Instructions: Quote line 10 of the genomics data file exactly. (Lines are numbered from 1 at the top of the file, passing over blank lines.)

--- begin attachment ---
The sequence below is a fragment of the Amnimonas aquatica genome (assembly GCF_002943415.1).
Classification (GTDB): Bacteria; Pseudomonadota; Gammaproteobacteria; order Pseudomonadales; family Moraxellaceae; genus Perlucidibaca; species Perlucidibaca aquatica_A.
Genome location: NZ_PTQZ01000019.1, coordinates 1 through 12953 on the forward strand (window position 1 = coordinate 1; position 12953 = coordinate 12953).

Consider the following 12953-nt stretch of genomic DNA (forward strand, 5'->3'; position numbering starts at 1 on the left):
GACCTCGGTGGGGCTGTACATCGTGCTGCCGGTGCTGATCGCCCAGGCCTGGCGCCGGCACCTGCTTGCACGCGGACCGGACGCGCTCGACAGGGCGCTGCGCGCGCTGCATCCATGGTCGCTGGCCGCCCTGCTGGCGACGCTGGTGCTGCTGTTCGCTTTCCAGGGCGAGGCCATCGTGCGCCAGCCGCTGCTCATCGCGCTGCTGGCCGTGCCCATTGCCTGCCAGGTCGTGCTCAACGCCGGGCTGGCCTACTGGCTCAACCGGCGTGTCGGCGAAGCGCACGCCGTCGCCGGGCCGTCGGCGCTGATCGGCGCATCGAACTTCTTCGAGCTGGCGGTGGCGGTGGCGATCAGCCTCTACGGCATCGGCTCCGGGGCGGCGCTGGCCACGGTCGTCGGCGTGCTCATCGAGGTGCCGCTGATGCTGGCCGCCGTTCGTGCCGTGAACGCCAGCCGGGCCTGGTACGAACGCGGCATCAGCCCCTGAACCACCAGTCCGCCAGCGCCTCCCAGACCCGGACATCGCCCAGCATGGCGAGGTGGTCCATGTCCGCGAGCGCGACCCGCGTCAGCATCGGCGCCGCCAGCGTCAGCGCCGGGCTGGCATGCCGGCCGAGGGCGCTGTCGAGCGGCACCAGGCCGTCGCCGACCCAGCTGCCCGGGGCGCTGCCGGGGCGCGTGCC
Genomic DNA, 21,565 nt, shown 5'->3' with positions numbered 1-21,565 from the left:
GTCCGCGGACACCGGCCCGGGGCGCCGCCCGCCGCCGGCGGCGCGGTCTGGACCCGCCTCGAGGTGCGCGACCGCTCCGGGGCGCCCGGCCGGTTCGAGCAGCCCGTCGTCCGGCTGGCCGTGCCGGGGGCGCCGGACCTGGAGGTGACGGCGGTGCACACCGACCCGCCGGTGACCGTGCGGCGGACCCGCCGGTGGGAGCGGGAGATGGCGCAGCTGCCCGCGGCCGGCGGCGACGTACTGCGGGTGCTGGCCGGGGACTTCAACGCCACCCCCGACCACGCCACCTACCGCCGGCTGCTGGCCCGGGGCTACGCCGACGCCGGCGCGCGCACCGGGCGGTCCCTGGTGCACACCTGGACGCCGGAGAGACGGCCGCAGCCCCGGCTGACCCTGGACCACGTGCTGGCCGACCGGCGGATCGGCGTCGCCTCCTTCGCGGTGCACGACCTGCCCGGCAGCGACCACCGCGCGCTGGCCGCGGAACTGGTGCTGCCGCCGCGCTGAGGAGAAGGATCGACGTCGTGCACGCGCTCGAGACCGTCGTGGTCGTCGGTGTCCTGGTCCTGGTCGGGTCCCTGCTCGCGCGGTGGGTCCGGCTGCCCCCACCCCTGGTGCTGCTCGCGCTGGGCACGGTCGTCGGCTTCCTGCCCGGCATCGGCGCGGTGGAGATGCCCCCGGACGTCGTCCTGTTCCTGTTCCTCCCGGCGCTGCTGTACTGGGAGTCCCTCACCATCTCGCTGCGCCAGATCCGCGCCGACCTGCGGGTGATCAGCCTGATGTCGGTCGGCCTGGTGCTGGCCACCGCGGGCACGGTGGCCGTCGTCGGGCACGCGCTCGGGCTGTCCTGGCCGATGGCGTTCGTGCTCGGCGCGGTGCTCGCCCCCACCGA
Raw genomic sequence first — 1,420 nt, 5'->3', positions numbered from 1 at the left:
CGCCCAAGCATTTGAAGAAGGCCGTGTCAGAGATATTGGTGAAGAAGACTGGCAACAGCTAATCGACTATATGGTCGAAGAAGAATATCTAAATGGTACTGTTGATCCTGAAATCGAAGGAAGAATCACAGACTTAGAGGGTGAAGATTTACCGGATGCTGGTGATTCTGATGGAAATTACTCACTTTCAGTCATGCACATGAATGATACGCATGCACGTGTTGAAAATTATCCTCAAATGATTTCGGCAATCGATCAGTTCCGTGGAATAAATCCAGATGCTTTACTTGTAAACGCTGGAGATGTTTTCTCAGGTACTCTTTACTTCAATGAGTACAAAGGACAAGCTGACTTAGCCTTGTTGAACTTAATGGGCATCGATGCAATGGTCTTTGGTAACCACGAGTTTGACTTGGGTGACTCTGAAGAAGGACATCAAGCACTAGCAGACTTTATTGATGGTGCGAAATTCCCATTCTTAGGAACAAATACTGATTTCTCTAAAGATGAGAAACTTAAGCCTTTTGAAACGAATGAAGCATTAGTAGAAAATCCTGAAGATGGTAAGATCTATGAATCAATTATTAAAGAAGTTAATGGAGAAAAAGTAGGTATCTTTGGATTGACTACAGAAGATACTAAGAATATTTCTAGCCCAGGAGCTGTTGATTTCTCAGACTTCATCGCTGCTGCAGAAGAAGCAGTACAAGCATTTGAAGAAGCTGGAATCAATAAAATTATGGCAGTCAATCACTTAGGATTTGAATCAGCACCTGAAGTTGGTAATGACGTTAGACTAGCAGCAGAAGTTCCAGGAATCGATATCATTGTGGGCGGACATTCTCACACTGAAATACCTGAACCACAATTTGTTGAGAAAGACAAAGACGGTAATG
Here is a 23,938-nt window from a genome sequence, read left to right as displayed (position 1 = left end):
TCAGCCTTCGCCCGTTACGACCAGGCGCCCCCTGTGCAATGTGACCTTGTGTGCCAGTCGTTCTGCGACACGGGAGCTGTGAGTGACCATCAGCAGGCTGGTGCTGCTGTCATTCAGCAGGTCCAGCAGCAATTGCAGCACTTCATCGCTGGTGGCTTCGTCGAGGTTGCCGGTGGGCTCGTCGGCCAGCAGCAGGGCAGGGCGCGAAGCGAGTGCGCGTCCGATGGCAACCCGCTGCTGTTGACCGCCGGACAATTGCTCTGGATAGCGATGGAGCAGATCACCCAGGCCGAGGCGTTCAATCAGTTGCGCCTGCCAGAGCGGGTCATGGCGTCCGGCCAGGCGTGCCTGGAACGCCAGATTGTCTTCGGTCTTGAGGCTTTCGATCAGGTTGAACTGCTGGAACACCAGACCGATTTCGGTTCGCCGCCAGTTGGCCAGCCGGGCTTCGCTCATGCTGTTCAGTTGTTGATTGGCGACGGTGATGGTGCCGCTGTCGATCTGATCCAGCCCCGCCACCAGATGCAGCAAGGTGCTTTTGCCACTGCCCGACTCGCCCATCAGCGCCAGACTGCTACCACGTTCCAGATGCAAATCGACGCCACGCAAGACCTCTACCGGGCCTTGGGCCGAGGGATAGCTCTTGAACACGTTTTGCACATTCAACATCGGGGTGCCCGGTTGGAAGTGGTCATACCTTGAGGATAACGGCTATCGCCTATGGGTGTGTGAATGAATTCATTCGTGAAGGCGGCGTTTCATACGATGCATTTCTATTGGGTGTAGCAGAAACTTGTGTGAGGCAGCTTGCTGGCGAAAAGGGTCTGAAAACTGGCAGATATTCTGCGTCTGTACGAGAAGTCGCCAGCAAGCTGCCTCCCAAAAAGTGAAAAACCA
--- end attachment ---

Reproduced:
Here is a 23,938-nt window from a genome sequence, read left to right as displayed (position 1 = left end):